* Must not be coercion, but a condition which the state is free to disregard or fulfill
Spending Power subject to several limitations
1) Language of Const. - exercise must be in pursuit of general welfare
2) If receipt of federal grants conditional, it must be unambiguous
3) Conditions on federal grants must be related to federal interest
4) Other Const. provisions may bar action
5) Statute does not call for surrender of essential state power (essential to quasi-sovereign existence)
FOREIGN AFFAIRS POWER
- Treaties - national interest of high magnitude / interest can only be protected by national action in concert with that of another power / subject matter transitory within the state
* No agreement with a foreign nation can confer power on Congress, or any other branch of govt., which is free from constraints of the constitution.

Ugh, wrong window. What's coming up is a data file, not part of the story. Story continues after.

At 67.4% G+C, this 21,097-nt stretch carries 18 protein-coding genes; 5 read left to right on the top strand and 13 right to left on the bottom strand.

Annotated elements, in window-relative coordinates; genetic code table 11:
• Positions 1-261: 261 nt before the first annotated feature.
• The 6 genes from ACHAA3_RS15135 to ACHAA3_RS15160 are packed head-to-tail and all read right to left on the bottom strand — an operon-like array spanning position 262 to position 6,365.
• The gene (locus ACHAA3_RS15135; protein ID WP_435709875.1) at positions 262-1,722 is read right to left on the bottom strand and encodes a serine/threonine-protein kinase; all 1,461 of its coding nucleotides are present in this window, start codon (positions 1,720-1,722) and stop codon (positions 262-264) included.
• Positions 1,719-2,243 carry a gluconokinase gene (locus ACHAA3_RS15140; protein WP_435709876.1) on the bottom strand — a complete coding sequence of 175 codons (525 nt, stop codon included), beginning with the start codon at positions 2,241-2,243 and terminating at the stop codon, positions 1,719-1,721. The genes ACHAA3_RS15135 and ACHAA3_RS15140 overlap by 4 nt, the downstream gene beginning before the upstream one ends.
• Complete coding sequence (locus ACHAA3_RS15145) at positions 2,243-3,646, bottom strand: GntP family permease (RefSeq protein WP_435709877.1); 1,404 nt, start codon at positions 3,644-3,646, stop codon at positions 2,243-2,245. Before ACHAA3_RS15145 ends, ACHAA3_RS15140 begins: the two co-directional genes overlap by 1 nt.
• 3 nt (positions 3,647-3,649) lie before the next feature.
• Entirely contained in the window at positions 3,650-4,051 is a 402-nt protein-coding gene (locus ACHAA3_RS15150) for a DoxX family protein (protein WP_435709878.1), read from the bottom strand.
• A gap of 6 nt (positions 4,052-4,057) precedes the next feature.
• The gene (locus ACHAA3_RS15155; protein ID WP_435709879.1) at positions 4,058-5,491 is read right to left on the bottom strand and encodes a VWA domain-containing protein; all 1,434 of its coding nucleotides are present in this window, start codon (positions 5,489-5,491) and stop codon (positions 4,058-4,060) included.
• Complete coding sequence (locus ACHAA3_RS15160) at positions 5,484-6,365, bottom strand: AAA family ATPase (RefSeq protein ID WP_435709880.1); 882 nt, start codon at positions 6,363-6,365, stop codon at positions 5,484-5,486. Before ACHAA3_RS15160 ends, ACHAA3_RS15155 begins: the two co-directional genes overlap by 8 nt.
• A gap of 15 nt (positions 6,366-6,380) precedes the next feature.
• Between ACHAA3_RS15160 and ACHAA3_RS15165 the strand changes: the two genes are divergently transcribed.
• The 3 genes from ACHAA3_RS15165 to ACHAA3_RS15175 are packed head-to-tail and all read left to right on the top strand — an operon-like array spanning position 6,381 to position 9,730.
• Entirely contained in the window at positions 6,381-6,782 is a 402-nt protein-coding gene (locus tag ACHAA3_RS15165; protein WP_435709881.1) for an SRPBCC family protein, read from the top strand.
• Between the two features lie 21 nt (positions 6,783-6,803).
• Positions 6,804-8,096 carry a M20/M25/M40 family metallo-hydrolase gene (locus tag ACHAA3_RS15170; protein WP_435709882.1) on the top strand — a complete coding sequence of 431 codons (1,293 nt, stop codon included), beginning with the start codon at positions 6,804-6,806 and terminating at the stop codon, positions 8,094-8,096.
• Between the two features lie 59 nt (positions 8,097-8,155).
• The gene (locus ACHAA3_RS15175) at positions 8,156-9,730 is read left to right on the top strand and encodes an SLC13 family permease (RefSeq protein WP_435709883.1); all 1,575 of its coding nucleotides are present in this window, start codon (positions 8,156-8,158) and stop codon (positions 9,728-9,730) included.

- Constitution & laws made in pursuance thereof are supreme, they control the constitution and laws of the respective states.
Corollaries - 1) A power to create implies a power to preserve - 2) A power to destroy, if wielded by a different hand, is hostile to, and incompatible with, those powers to create and preserve - 3) That where this repugnancy exists, that authority which is supreme must control, not yield to that over which it is supreme.
* An economic burden on traditional state functions, without more, is not sufficient to sustain claim of immunity
* Regarding taxation - is source of revenue uniquely capable of being earned only by the state?
* State and local municipalities enjoy no more exclusive immunity than do citizens of the states
* Const. limitation on Comm.Cl. to protect the states is one of Process, rather than one of result - Court will intervene when political system completely breaks down, not if one party simply loses a political dispute.
National League of Cities balancing test - Fed. needs vs. Local interests (financial impact, local accountability, etc.)